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Vicem 54

This Turkish-built, cold-molded Vicem 54 will suit the most discerning yachtsman-even, perhaps, a Sultan.

October 4, 2007
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Now that we live in an age of full disclosure, I must confess that I was somewhat predisposed towards the Vicem 54 before I ever stepped aboard. A product of pre-fiberglass days, I love that the Vicem’s built of wood, primarily African mahogany, using a technique perfected in the PT boats of World War II. But if I had expected the Vicem to pose a threat to my journalistic standards, I had nothing to worry about. Even without my help, the 54 is a fine yacht, beautifully built in terms of both structure and joinery, with top-grade machinery and equipment. She should satisfy anyone lusting after a prime example of a Down East-style yacht.

Regular readers of YACHTING know that Vicem is a Turkish company, located near Istanbul. (Talk about down East!) Shipwrights have been building rugged boats in the eastern Mediterranean and Black Sea since Noah launched the Ark, so it’s no surprise that 21st century craftsmen maintain the tradition. Nowadays they’re combining old-time woodworking skills with modern resins and adhesives to produce hulls that are light, stiff and strong, every bit the equal of composite hulls. The Vicem 54’s hull comprises four layers of mahogany planking, each oriented at an angle to the one below, bonded together with fasteners and WEST epoxy; the top planking runs fore and aft, although, since it’s covered with a layer of E-glass in epoxy, then faired with epoxy putty and Awlgripped, no one will notice: The Vicem 54’s topsides are smooth and shiny as gelcoat. Knowing that many of their yachts will voyage to hot climates, Vicem buys its mahogany in logs, then mills and dries the wood thoroughly so it won’t change shape, and degrade the surface, after construction.

Unlike boats of conventional plank-on-frame wooden construction, cold-molded hulls are built skin-first over a form; the frames, stringers and other interior hull supports are added later. This is the Vicem method; they then laminate the frames over templates, building them in one piece to run from gunwale to gunwale over the keel. Keel and stringers are solid timbers, and all the structural wood inside the hull is coated with WEST epoxy to seal out water, prevent rot and make it easy to keep clean. In the engineroom, the hull is Awlgripped as well. The test boat’s engineroom was refrigerator-white, so even minor fluid leaks will be easy to locate and repair.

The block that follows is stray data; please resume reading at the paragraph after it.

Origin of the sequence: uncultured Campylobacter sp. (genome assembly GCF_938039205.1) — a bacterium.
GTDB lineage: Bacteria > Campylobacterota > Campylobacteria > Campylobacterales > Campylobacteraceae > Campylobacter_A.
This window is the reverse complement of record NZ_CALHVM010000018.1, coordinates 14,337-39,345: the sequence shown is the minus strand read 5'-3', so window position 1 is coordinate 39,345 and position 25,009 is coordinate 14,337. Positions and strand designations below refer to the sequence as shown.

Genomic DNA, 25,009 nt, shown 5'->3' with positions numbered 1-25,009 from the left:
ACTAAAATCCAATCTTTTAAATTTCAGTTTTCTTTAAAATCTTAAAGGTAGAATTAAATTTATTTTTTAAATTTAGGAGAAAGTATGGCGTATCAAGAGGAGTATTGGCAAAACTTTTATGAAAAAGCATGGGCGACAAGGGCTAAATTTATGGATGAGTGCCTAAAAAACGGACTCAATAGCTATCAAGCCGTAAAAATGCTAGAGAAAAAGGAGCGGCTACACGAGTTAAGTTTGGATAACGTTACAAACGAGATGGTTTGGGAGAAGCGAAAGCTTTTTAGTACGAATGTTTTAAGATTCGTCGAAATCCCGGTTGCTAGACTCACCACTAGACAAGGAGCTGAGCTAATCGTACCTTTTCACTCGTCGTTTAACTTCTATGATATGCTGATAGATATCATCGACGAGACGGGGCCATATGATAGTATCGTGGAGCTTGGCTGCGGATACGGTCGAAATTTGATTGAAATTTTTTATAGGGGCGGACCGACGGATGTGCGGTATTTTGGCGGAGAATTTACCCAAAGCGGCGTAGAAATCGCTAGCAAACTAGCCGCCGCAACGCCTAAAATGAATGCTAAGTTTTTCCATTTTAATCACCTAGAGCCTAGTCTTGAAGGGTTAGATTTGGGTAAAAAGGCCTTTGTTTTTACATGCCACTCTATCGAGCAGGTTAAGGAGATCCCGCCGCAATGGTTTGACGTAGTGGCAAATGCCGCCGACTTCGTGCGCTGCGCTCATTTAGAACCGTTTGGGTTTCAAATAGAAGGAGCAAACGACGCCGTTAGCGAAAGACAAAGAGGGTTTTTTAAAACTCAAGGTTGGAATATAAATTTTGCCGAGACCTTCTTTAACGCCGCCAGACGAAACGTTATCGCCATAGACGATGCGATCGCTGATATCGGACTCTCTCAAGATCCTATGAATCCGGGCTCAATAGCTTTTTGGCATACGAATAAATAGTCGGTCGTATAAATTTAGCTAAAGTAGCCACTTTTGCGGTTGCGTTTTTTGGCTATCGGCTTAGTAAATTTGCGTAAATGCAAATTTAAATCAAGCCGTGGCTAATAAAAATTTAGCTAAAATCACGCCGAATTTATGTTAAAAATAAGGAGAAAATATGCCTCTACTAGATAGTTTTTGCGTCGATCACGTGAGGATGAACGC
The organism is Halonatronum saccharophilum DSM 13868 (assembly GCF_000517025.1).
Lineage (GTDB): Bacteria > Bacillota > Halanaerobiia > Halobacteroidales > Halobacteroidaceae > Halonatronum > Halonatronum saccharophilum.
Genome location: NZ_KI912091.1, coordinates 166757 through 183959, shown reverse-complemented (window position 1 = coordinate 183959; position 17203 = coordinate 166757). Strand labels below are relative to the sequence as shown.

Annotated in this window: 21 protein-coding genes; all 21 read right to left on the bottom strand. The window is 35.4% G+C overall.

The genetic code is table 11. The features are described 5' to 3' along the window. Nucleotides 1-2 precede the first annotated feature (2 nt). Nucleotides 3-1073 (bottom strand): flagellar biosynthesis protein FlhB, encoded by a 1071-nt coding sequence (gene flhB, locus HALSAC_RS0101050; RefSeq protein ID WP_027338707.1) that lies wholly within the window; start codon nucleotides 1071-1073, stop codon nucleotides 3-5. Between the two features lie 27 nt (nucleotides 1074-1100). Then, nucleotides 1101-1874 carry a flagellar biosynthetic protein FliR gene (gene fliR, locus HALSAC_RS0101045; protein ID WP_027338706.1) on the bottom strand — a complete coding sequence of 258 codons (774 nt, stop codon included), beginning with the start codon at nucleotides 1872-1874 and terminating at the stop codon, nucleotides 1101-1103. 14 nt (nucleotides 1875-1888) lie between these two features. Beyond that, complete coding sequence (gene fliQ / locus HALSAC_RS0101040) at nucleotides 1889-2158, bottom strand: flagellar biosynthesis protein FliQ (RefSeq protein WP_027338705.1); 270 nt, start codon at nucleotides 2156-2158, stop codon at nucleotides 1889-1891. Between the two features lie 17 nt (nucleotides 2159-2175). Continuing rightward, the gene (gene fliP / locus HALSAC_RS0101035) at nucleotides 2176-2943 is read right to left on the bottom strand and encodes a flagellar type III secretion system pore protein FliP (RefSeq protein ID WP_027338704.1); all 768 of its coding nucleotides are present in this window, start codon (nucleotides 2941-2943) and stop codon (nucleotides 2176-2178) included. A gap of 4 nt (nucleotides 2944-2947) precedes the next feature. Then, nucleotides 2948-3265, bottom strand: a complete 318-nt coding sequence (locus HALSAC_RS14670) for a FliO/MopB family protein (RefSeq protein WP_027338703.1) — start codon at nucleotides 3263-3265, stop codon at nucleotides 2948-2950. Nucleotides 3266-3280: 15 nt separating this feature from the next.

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Since Vicem is so adept at laminating wood, I half-expected the 54’s cabin and saloon soles to comprise a veneer of mahogany over something less expensive. But they’re solid, built plank-by-plank with an inlay of iroko in the joints to create a nicely contrasting pattern. The saloon sole lifts for access to the engines, with hatches that are wide enough to remove the diesels if necessary. The teak decks (optional) and cockpit sole are also stick-built, expertly laid out with waterways to facilitate drainage. Interior joinery-mahogany on the test boat but also available in cherry, pear or rosewood-is flawless, the equal of any boatbuilder east or west of the Bosphorous. Vicem craftsmen start young, learn by apprenticeship, then remain with the company; it’s common for a 35-year-old carpenter to have more than 20 years on the job. The result is high-quality work throughout, by folks who are obviously proud of what they create.